tions for a lotion which will bring about the
desired result, but he bos foiled to produce
anything satisfactory as yet, although bo has
sold large quantities of stuff which ho claims
will bring the "silver threads." Those who
are impatient have given up its use, howover,
and will powder their hair.?Cleveland
Why the Vandefblft Gallery is Closed.
It is a well known fact that Mr. Vandcrbllt
bad to cloto his gallery to tho public on ac
count of the way the privilege of visiting it
was abused. Although he only admitted the
public by card, and the people who visited his
galleries were supposed to belong totbobee
ter class, thoy were so rude and so recViesaTri
tbo treatment of his property that he was
obliged to close his doors against them. They
even went so for as to try to push their way
into the private apartments of his house.
And on several occasions it took actual force
to keep somo apparently decent people from
bursting uninvited into his dining room.?
New York Cor. Philadelphia Record.
Tho Giant Tramp.
William Dunn, tho gigantic tramp who
was locked in the "dead man's room" in the
City hospital because ho refused to crack
stone for three hours, was released this morn
ing. William not only refused to crock stone,
but also to eat or sleep. He would not eat
because he had not earned the food, he said,
and he would not sleep because he feared tho
bed was not clean. He is believed to bo a
specimen of a new genus of tramps. The
official figures show that William is 0 feet 7
inches in height.?Elmiro Gazette.
Educative to tho Masses.
George M. Pullman was lately asked
whether ho did not think tho railway car
riages so numerously built for the general
public by his workmen unnecessarily elegant
and rich. "1 consider such cars educative to
the untsses," was his reply. "To many a man
or woman it is a look at comfort and luxury
that is their ideal They dress themselves
better to travel, behave more courteously in
a handsome vehicle than a tasteless and cheap
A Kich Man's Sensitiveness.
After the death of S. H. Thompson, a well
known restaurant keeper of Chicago, $134,000
hi bills were found in his safety deposit vault.
He could not write, and it is thought that his
sensitiveness on this point led him to keep his
money In bills rather than let it bo known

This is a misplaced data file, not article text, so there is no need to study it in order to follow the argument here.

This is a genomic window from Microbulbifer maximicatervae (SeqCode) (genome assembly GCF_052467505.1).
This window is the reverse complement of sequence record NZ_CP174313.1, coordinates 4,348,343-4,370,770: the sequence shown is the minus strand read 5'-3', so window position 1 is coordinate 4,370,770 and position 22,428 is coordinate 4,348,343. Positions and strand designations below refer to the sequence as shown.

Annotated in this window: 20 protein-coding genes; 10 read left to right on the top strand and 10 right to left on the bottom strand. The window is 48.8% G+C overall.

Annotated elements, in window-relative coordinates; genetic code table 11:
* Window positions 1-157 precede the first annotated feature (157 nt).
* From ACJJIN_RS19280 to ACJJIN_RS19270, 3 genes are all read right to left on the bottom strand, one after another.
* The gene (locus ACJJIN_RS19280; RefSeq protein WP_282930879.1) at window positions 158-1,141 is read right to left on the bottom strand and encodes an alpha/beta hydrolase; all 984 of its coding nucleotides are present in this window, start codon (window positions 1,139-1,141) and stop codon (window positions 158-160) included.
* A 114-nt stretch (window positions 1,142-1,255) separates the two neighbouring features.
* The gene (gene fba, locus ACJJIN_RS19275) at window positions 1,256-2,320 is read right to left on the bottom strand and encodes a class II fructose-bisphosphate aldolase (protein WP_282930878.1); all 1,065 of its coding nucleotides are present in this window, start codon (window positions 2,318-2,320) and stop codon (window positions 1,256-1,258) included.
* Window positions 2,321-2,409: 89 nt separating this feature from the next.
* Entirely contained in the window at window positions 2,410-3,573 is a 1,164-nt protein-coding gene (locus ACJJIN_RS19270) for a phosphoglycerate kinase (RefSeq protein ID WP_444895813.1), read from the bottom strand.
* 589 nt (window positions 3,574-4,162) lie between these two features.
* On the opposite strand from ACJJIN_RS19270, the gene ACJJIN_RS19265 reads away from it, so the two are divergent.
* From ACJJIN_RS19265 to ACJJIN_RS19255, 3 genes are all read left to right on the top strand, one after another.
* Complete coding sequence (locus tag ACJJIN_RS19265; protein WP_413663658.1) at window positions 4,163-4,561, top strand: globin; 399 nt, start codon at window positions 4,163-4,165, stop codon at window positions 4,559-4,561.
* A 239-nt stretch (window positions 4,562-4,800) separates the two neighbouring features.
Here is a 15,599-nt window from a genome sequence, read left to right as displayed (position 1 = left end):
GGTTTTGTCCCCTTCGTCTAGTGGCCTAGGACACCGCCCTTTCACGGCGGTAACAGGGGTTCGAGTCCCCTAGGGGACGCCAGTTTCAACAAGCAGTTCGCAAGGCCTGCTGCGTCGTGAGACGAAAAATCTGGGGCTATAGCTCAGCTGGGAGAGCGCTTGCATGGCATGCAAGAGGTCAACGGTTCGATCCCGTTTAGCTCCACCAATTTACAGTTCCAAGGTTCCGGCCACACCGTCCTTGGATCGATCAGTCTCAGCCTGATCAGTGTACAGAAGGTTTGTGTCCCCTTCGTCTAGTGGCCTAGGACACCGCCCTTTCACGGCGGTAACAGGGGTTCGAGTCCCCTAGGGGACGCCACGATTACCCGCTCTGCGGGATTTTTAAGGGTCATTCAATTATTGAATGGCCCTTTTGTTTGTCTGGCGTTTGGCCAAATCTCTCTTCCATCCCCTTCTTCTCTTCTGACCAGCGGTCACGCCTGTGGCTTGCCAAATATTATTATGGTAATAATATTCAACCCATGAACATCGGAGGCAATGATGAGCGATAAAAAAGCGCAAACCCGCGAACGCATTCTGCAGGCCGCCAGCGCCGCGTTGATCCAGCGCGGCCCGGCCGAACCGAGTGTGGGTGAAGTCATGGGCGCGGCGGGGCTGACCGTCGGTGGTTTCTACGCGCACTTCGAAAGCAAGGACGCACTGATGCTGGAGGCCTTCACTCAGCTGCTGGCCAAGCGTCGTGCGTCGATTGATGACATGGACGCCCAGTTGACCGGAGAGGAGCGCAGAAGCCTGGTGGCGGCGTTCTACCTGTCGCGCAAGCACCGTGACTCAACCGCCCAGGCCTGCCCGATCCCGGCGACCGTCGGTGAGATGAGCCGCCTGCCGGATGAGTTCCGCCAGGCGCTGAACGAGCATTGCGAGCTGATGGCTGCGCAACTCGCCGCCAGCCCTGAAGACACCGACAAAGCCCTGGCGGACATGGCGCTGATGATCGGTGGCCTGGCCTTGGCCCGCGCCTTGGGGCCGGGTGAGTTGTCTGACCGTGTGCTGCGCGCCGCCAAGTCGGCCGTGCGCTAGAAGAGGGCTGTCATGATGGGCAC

that he could not write a check. If the old
gentleman had not thus tied up his fortuno it
is thought that hu would have been worth
$500,000.?New York Sun.
When the Ex-Empress Smiled.
John S. Barbour, of Virginia, has been
talking to George Alfred Townsend Ho
said that Mrs. James Brown Potter created a
good deal of a sensation on tho other side of
tho water. She went to Osborne to read to
the queen and ex-Empress Eugenie by invita
tion. Mr. Barbour said that it was stated in
London that Eugenie, who had seldom smiled
or laughed since tho death of hor son, did both
when Mrs. Potter road.?New York World.
How Would They Know?
Borne New Yorkers want church bell ring
ing abolished1.. How would a man and his
wife who are punctually in thoir seats at tho
opera three or four nights a week, fifteen
minutes before the curtain rises, know when
to start for church if it were not for tho ring
ing of the church bells??Norristown Herald.
Tallest Hoy in the Country.
George Kersoy, the son of Dr. Kersoy, of
Lancaster, Pa., is said to bo the tallest boy in
tho country. Hj is 13 years old and seven
feet high, and ho has mi older brother who
measures six feet three inches. Tho father
and mother are each six feet talL?Detroit
Turned On tho Gas.
A young man in Lancaster, Pa., before
boing to bed the other night hung his panta
loons upon tho gas jet. The weight of tho
clothes opened the stop, letting the gas out,
and the young man was found dead the next
The emigration into Kansas this year equals
tho population of Baltimore.
Don't borrow your neighbor's paper.
18361! [SWIFT'S SPECIFIC,! 111886
r A EEMEDY EOT POE A DAY, BUT POE
fi?" HALF A OEHTUEY
EELIEYIHG 8UFTPELf7G HUMAHTY
AN INTERESTING TREATISE ON BLOOD AND SKIN DISEASES SENT
FREE TO ALL APPLICANTS. IT SHOULD BE READ BY EVERYBODY.